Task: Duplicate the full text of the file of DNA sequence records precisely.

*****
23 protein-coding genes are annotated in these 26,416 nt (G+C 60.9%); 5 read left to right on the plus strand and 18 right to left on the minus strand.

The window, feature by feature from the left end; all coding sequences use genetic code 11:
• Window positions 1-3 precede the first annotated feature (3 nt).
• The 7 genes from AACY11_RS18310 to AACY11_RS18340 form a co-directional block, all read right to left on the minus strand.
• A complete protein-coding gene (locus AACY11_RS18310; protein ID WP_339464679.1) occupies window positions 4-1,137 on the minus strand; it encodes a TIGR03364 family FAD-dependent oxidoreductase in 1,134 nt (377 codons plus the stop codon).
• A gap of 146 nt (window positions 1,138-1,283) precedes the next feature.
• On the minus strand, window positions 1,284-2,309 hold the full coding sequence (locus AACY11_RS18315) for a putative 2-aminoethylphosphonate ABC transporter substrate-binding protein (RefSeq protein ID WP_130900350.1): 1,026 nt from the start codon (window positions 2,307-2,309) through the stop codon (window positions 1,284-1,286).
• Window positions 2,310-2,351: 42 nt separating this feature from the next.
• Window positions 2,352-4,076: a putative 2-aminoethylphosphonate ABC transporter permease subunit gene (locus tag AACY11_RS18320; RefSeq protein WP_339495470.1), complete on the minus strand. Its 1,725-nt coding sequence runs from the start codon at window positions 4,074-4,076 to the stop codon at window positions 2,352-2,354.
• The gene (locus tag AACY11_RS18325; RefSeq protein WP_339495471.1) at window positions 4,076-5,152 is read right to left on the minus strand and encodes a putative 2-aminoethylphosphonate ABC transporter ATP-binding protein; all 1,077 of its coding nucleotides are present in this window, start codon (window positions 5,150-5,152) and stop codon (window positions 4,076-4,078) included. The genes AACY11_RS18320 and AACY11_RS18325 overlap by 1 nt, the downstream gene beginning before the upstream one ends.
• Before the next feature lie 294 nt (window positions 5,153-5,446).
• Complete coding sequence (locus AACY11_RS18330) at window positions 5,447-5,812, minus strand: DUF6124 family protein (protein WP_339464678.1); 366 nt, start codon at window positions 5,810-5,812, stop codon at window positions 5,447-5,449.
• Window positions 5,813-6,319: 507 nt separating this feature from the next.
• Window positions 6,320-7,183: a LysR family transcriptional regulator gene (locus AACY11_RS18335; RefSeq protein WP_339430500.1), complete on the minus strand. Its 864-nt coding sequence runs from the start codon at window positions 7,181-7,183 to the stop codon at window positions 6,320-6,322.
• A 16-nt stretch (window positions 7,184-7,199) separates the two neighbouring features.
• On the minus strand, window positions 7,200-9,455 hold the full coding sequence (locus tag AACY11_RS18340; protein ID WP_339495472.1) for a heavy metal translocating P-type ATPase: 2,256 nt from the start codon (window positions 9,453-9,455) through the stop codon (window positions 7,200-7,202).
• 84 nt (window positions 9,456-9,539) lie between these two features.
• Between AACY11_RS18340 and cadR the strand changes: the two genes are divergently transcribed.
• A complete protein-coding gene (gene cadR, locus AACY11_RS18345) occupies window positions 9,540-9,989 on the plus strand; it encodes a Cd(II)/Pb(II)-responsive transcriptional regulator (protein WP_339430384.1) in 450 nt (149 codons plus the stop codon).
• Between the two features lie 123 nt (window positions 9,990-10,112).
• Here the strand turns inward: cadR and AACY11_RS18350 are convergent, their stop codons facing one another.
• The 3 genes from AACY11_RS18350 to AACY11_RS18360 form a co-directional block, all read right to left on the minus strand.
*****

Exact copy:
23 protein-coding genes are annotated in these 26,416 nt (G+C 60.9%); 5 read left to right on the plus strand and 18 right to left on the minus strand.

The window, feature by feature from the left end; all coding sequences use genetic code 11:
• Window positions 1-3 precede the first annotated feature (3 nt).
• The 7 genes from AACY11_RS18310 to AACY11_RS18340 form a co-directional block, all read right to left on the minus strand.
• A complete protein-coding gene (locus AACY11_RS18310; protein ID WP_339464679.1) occupies window positions 4-1,137 on the minus strand; it encodes a TIGR03364 family FAD-dependent oxidoreductase in 1,134 nt (377 codons plus the stop codon).
• A gap of 146 nt (window positions 1,138-1,283) precedes the next feature.
• On the minus strand, window positions 1,284-2,309 hold the full coding sequence (locus AACY11_RS18315) for a putative 2-aminoethylphosphonate ABC transporter substrate-binding protein (RefSeq protein ID WP_130900350.1): 1,026 nt from the start codon (window positions 2,307-2,309) through the stop codon (window positions 1,284-1,286).
• Window positions 2,310-2,351: 42 nt separating this feature from the next.
• Window positions 2,352-4,076: a putative 2-aminoethylphosphonate ABC transporter permease subunit gene (locus tag AACY11_RS18320; RefSeq protein WP_339495470.1), complete on the minus strand. Its 1,725-nt coding sequence runs from the start codon at window positions 4,074-4,076 to the stop codon at window positions 2,352-2,354.
• The gene (locus tag AACY11_RS18325; RefSeq protein WP_339495471.1) at window positions 4,076-5,152 is read right to left on the minus strand and encodes a putative 2-aminoethylphosphonate ABC transporter ATP-binding protein; all 1,077 of its coding nucleotides are present in this window, start codon (window positions 5,150-5,152) and stop codon (window positions 4,076-4,078) included. The genes AACY11_RS18320 and AACY11_RS18325 overlap by 1 nt, the downstream gene beginning before the upstream one ends.
• Before the next feature lie 294 nt (window positions 5,153-5,446).
• Complete coding sequence (locus AACY11_RS18330) at window positions 5,447-5,812, minus strand: DUF6124 family protein (protein WP_339464678.1); 366 nt, start codon at window positions 5,810-5,812, stop codon at window positions 5,447-5,449.
• Window positions 5,813-6,319: 507 nt separating this feature from the next.
• Window positions 6,320-7,183: a LysR family transcriptional regulator gene (locus AACY11_RS18335; RefSeq protein WP_339430500.1), complete on the minus strand. Its 864-nt coding sequence runs from the start codon at window positions 7,181-7,183 to the stop codon at window positions 6,320-6,322.
• A 16-nt stretch (window positions 7,184-7,199) separates the two neighbouring features.
• On the minus strand, window positions 7,200-9,455 hold the full coding sequence (locus tag AACY11_RS18340; protein ID WP_339495472.1) for a heavy metal translocating P-type ATPase: 2,256 nt from the start codon (window positions 9,453-9,455) through the stop codon (window positions 7,200-7,202).
• 84 nt (window positions 9,456-9,539) lie between these two features.
• Between AACY11_RS18340 and cadR the strand changes: the two genes are divergently transcribed.
• A complete protein-coding gene (gene cadR, locus AACY11_RS18345) occupies window positions 9,540-9,989 on the plus strand; it encodes a Cd(II)/Pb(II)-responsive transcriptional regulator (protein WP_339430384.1) in 450 nt (149 codons plus the stop codon).
• Between the two features lie 123 nt (window positions 9,990-10,112).
• Here the strand turns inward: cadR and AACY11_RS18350 are convergent, their stop codons facing one another.
• The 3 genes from AACY11_RS18350 to AACY11_RS18360 form a co-directional block, all read right to left on the minus strand.